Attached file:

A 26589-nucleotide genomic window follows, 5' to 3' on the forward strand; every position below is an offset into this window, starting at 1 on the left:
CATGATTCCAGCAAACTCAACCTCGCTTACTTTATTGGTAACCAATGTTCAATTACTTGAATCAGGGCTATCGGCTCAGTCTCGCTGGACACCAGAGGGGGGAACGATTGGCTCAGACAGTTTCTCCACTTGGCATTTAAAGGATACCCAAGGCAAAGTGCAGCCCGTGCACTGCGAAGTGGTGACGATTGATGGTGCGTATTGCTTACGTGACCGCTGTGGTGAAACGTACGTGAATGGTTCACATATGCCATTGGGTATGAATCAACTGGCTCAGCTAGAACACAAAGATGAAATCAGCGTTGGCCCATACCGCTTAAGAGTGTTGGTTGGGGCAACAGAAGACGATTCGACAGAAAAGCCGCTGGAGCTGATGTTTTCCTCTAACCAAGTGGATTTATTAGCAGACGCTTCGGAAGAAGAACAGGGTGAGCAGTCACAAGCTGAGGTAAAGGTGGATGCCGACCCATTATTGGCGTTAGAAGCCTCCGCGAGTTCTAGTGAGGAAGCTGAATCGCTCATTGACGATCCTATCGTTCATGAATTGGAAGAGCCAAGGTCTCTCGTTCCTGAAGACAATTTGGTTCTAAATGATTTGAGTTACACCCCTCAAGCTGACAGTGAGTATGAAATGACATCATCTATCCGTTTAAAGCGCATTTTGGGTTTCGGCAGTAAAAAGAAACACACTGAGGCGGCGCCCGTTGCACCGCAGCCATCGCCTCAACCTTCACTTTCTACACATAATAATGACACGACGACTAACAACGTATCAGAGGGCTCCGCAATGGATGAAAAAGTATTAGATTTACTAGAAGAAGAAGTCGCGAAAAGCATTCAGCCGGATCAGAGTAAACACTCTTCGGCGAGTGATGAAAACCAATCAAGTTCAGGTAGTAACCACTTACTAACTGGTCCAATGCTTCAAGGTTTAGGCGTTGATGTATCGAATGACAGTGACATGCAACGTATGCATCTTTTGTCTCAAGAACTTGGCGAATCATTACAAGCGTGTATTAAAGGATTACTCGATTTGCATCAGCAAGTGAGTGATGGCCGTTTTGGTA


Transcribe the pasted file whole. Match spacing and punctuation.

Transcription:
A 26589-nucleotide genomic window follows, 5' to 3' on the forward strand; every position below is an offset into this window, starting at 1 on the left:
CATGATTCCAGCAAACTCAACCTCGCTTACTTTATTGGTAACCAATGTTCAATTACTTGAATCAGGGCTATCGGCTCAGTCTCGCTGGACACCAGAGGGGGGAACGATTGGCTCAGACAGTTTCTCCACTTGGCATTTAAAGGATACCCAAGGCAAAGTGCAGCCCGTGCACTGCGAAGTGGTGACGATTGATGGTGCGTATTGCTTACGTGACCGCTGTGGTGAAACGTACGTGAATGGTTCACATATGCCATTGGGTATGAATCAACTGGCTCAGCTAGAACACAAAGATGAAATCAGCGTTGGCCCATACCGCTTAAGAGTGTTGGTTGGGGCAACAGAAGACGATTCGACAGAAAAGCCGCTGGAGCTGATGTTTTCCTCTAACCAAGTGGATTTATTAGCAGACGCTTCGGAAGAAGAACAGGGTGAGCAGTCACAAGCTGAGGTAAAGGTGGATGCCGACCCATTATTGGCGTTAGAAGCCTCCGCGAGTTCTAGTGAGGAAGCTGAATCGCTCATTGACGATCCTATCGTTCATGAATTGGAAGAGCCAAGGTCTCTCGTTCCTGAAGACAATTTGGTTCTAAATGATTTGAGTTACACCCCTCAAGCTGACAGTGAGTATGAAATGACATCATCTATCCGTTTAAAGCGCATTTTGGGTTTCGGCAGTAAAAAGAAACACACTGAGGCGGCGCCCGTTGCACCGCAGCCATCGCCTCAACCTTCACTTTCTACACATAATAATGACACGACGACTAACAACGTATCAGAGGGCTCCGCAATGGATGAAAAAGTATTAGATTTACTAGAAGAAGAAGTCGCGAAAAGCATTCAGCCGGATCAGAGTAAACACTCTTCGGCGAGTGATGAAAACCAATCAAGTTCAGGTAGTAACCACTTACTAACTGGTCCAATGCTTCAAGGTTTAGGCGTTGATGTATCGAATGACAGTGACATGCAACGTATGCATCTTTTGTCTCAAGAACTTGGCGAATCATTACAAGCGTGTATTAAAGGATTACTCGATTTGCATCAGCAAGTGAGTGATGGCCGTTTTGGTA